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Why the White House is not going to use the word ‘coup’

Earlier today, the Egyptian military announced that it had taken "necessary measures to protect the nation and support the legitimate demands of the people." It appears more and more likely that President Hosni Mubarak will leave power tonight, leaving many observers to label the current situation a military coup. CNN at the moment is quoting ...

MARCO LONGARI/AFP/Getty Images
MARCO LONGARI/AFP/Getty Images

Earlier today, the Egyptian military announced that it had taken "necessary measures to protect the nation and support the legitimate demands of the people." It appears more and more likely that President Hosni Mubarak will leave power tonight, leaving many observers to label the current situation a military coup.

CNN at the moment is quoting a senior military official denying the characterization, but one thing is definitely for sure: You’re unlikely to hear the word coup from President Obama or any other senior administration official. (The president just spoke in Northern Michigan calling for an "orderly and genuine transition to democracy.")

As I wrote in an Explainer last April following the ouster of the government of Kyrgyzstan, the word coup carries some fairly heavy legal ramifications. Section 508 of the Foreign Operations and Appropriations Act states that U.S. financial assistance is prohibited to "any country whose duly elected head of government is deposed by decree or military coup." Aid can only be restored once the State Department can certify that democratic governance has been restored — often a tough standard to meet.

Section 508 has been applied a number of times — in Cote d’Ivoire in 1999 and Fiji in 2006, for instance. But it has also led to a reluctance by U.S. officials to describe government takeovers as coups. This was on full display following the overthrow of Manuel Zelaya in Honduras in 2009.  

Of course, Egypt is a whole different beast — the third-largest recipient of U.S. military aid. But it’s hard to imagine the administration would paint itself into a corner by uttering the word "coup," no matter what happens in the days to come.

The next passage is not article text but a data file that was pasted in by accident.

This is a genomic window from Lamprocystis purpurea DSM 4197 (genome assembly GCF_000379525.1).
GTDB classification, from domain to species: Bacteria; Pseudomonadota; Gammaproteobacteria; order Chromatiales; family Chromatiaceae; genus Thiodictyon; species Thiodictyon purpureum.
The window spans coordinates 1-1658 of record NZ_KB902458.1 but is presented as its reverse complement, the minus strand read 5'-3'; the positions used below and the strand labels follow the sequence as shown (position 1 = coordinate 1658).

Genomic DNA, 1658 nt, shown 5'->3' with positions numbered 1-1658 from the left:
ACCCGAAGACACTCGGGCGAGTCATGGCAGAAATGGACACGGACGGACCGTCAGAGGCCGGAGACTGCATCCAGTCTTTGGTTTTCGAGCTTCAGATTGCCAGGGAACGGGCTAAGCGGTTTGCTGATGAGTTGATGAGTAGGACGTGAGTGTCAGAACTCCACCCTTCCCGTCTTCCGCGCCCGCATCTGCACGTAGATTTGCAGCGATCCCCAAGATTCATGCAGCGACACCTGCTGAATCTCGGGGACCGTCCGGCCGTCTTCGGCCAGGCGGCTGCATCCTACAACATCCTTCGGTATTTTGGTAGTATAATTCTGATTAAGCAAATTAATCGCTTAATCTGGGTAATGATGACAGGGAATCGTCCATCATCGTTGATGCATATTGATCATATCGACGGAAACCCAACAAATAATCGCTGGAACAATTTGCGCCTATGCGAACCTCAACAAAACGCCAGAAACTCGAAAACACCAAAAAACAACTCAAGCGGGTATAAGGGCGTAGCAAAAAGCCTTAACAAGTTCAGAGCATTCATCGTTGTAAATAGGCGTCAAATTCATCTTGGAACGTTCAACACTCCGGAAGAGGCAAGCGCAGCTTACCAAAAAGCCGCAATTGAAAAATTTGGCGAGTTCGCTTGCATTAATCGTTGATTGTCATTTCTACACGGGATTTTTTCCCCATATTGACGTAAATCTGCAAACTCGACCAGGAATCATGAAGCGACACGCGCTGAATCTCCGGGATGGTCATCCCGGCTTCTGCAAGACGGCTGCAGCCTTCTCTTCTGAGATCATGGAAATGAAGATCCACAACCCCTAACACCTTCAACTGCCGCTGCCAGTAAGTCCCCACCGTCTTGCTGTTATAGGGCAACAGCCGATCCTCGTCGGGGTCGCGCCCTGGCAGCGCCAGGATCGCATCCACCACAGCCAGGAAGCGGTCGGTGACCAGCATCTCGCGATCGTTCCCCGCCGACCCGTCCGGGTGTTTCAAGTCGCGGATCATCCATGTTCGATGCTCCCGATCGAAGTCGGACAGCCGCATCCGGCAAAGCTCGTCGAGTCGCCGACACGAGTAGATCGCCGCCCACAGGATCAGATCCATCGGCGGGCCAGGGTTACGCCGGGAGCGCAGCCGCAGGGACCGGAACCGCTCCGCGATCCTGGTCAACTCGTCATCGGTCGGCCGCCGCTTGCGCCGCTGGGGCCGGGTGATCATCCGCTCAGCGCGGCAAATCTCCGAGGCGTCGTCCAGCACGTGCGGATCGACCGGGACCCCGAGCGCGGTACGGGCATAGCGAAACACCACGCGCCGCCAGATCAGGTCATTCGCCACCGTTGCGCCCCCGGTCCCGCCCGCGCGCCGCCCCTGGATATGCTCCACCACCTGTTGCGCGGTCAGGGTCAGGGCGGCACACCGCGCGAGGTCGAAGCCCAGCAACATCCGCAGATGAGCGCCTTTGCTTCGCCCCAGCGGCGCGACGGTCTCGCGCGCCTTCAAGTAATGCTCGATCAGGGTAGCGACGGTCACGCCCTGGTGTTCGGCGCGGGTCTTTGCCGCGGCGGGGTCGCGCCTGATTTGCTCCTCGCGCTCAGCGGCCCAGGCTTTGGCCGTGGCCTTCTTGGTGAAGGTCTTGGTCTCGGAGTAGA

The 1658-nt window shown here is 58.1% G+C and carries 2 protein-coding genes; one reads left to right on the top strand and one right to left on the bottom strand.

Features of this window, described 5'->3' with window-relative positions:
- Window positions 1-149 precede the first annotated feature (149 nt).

Earlier today, the Egyptian military announced that it had taken "necessary measures to protect the nation and support the legitimate demands of the people." It appears more and more likely that President Hosni Mubarak will leave power tonight, leaving many observers to label the current situation a military coup.

CNN at the moment is quoting a senior military official denying the characterization, but one thing is definitely for sure: You’re unlikely to hear the word coup from President Obama or any other senior administration official. (The president just spoke in Northern Michigan calling for an "orderly and genuine transition to democracy.")

As I wrote in an Explainer last April following the ouster of the government of Kyrgyzstan, the word coup carries some fairly heavy legal ramifications. Section 508 of the Foreign Operations and Appropriations Act states that U.S. financial assistance is prohibited to "any country whose duly elected head of government is deposed by decree or military coup." Aid can only be restored once the State Department can certify that democratic governance has been restored — often a tough standard to meet.

Section 508 has been applied a number of times — in Cote d’Ivoire in 1999 and Fiji in 2006, for instance. But it has also led to a reluctance by U.S. officials to describe government takeovers as coups. This was on full display following the overthrow of Manuel Zelaya in Honduras in 2009.  

Of course, Egypt is a whole different beast — the third-largest recipient of U.S. military aid. But it’s hard to imagine the administration would paint itself into a corner by uttering the word "coup," no matter what happens in the days to come.

Joshua Keating was an associate editor at Foreign Policy  Twitter: @joshuakeating

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